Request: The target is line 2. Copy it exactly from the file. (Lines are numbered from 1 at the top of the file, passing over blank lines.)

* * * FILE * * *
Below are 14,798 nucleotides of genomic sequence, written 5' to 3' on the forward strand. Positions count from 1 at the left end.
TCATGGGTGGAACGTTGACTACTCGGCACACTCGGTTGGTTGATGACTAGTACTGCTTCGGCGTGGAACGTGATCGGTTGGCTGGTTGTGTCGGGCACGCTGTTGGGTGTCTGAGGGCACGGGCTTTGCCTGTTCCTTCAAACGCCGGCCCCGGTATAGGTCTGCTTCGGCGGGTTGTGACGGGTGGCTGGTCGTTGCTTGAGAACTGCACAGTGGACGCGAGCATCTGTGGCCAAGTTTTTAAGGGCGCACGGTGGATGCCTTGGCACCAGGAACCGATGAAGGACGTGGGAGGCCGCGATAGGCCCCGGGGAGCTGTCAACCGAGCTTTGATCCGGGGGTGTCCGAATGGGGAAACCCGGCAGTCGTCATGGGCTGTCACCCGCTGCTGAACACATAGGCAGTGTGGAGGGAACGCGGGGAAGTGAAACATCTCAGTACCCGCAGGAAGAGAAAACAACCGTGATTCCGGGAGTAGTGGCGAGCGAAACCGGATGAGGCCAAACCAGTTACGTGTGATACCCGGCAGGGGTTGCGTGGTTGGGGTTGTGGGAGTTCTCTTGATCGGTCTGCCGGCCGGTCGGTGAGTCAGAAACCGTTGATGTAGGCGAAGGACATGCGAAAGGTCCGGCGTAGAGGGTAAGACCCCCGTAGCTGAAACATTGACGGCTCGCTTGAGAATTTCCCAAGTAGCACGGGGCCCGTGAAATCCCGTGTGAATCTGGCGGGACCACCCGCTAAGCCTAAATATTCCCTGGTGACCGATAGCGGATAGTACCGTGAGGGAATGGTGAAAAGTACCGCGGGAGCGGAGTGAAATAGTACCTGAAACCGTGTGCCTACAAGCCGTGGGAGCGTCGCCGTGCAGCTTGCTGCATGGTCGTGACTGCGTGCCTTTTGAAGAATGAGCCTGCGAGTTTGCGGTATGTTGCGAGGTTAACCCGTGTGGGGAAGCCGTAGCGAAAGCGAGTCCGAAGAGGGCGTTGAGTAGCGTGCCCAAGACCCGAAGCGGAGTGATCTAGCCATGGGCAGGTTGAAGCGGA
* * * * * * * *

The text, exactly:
TCATGGGTGGAACGTTGACTACTCGGCACACTCGGTTGGTTGATGACTAGTACTGCTTCGGCGTGGAACGTGATCGGTTGGCTGGTTGTGTCGGGCACGCTGTTGGGTGTCTGAGGGCACGGGCTTTGCCTGTTCCTTCAAACGCCGGCCCCGGTATAGGTCTGCTTCGGCGGGTTGTGACGGGTGGCTGGTCGTTGCTTGAGAACTGCACAGTGGACGCGAGCATCTGTGGCCAAGTTTTTAAGGGCGCACGGTGGATGCCTTGGCACCAGGAACCGATGAAGGACGTGGGAGGCCGCGATAGGCCCCGGGGAGCTGTCAACCGAGCTTTGATCCGGGGGTGTCCGAATGGGGAAACCCGGCAGTCGTCATGGGCTGTCACCCGCTGCTGAACACATAGGCAGTGTGGAGGGAACGCGGGGAAGTGAAACATCTCAGTACCCGCAGGAAGAGAAAACAACCGTGATTCCGGGAGTAGTGGCGAGCGAAACCGGATGAGGCCAAACCAGTTACGTGTGATACCCGGCAGGGGTTGCGTGGTTGGGGTTGTGGGAGTTCTCTTGATCGGTCTGCCGGCCGGTCGGTGAGTCAGAAACCGTTGATGTAGGCGAAGGACATGCGAAAGGTCCGGCGTAGAGGGTAAGACCCCCGTAGCTGAAACATTGACGGCTCGCTTGAGAATTTCCCAAGTAGCACGGGGCCCGTGAAATCCCGTGTGAATCTGGCGGGACCACCCGCTAAGCCTAAATATTCCCTGGTGACCGATAGCGGATAGTACCGTGAGGGAATGGTGAAAAGTACCGCGGGAGCGGAGTGAAATAGTACCTGAAACCGTGTGCCTACAAGCCGTGGGAGCGTCGCCGTGCAGCTTGCTGCATGGTCGTGACTGCGTGCCTTTTGAAGAATGAGCCTGCGAGTTTGCGGTATGTTGCGAGGTTAACCCGTGTGGGGAAGCCGTAGCGAAAGCGAGTCCGAAGAGGGCGTTGAGTAGCGTGCCCAAGACCCGAAGCGGAGTGATCTAGCCATGGGCAGGTTGAAGCGGA